It hardly seems fair. The site tells me that one in four women suffers from insomnia, compared to one in seven total adults. And lack of sleep affects everything…work, school, self-care, relationships.

No wonder, when I wake up and can’t get back to sleep, I start to worry about not getting back to sleep.

And worry, of course, leads to insomnia.

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There are two kinds of insomnia, I discover on womenshealth.gov. Primary insomnia is a diagnosis, an affliction, all on its own. Secondary insomnia, though, is what so many of us experience. It is caused by other things—by another condition, by the meds we take for another condition, by trauma, or by stress.

People who are depressed or anxious or who have PTSD have trouble sleeping. People who have thyroid issues might not be able to sleep. The symptoms of menopause (which I have long been waving goodbye to; they are far away, tiny specks in the rear-view mirror) cause sleeplessness, too.

And, gee, what, these days, could be making us anxious? Political strife? Threats of violence? Climate disaster?

Maybe there’s a little pandemic brewing in my neighborhood? Maybe people I know are sick? 

Of course, I am anxious. What I need is a good, deep, solid night’s sleep to buoy me up and help me cope.

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Womenshealth.gov has ideas for ways to achieve that restful sleep, too.

Limit, it tells me, nicotine, caffeine, and alcohol.

And that advice just makes me bitter. I have rudely shucked all three of those vices from my life: I stopped smoking before I got pregnant with thirty-year-old Jim. I think we might have had some wine with Christmas dinner; that was probably the first alcohol that crossed my lips in five months. And, at the behest of a doctor four or five years ago, I sadly turned my back on my last, great, sincerely savored, vice: caffeinated coffee. (I did, though, find a wonderful coffee roaster in Clintonville, Ohio; they roast dark, rich, decaffeinated beans and send them to me in fragrant bundles. Every morning, I grind some of those beans fresh and rejoice in the fact that they come in packaging I can compost in my backyard.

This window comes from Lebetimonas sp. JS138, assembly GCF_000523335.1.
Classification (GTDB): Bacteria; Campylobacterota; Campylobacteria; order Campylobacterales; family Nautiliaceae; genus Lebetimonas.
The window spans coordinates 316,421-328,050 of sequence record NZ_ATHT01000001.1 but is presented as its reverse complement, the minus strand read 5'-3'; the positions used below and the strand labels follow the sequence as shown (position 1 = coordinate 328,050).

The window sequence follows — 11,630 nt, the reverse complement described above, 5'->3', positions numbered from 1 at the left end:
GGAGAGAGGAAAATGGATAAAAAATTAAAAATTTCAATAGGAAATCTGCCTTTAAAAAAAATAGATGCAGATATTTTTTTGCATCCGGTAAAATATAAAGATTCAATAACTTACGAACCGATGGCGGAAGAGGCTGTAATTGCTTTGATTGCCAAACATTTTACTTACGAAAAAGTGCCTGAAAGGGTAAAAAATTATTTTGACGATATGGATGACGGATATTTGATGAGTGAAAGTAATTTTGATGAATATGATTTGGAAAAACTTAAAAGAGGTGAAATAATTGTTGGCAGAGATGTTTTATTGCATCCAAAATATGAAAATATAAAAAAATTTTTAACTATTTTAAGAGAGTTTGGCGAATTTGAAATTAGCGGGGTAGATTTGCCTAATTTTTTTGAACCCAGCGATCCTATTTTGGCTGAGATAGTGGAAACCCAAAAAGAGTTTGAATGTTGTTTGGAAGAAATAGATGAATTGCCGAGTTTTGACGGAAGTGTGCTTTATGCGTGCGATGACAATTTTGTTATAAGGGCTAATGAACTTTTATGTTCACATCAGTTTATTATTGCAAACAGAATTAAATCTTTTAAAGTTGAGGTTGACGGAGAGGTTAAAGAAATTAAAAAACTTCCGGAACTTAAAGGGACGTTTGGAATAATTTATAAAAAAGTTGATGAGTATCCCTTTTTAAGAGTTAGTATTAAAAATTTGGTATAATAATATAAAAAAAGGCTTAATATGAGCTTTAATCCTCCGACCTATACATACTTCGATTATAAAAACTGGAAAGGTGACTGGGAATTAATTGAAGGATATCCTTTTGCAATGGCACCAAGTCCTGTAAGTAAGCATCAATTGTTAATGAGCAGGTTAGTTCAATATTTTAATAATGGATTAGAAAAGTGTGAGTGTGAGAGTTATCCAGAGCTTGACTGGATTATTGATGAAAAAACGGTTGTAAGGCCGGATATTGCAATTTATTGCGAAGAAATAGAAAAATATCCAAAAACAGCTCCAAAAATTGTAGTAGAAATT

So the taste of coffee is still here in my life; the powerful kick of the caffeine is not.)

So that advice–the no alcohol, nicotine, or caffeine edict–is not, to me, helpful.

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But womenshealth.gov’s number two recommendation says to look at my sleep environment: is it restful?

I’d probably be wise to move my phone far enough away from the bed that I can’t grab it and scald my sleepy eyeballs with its unforgiving glow. And I could clear my little nightside table off; there’s a stack of books there, clamoring to be read. There’s an old digital alarm clock that’s only right half the year, too; the buttons no longer depress to allow me to change the time.

So right now, it’s an hour ahead. And when I wake up in the night’s thick middle, I look at that clock and think, “Four-thirty a.m.! It’s almost time to get up!”

Really, of course; it’s only three-thirty a.m., and I have plenty of time to fall back into peaceful slumber, but by the time I have reminded myself of this, my mind has clicked into high alert.

De-cluttering and making the sleep environment more soothing: that is definitely something I can do.

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I’m also advised to exercise during the day. Doing this too close to bedtime, the site tells me, can make sleeping more difficult; I should limit strenuous exercise in the five or six hours before I go to sleep.

That feels counterintuitive, but, since, right now, the sun sets around 5:30 in the evening, I am not tempted to head outside for my exercise of choice, a good brisk walk, in the late evening hours, anyway.

I think I’m good in this exercise realm, and, since I have recently taken up my daily walks again after the foot surgeon cleared me for take-off, I have great faith that their effects will soon kick in.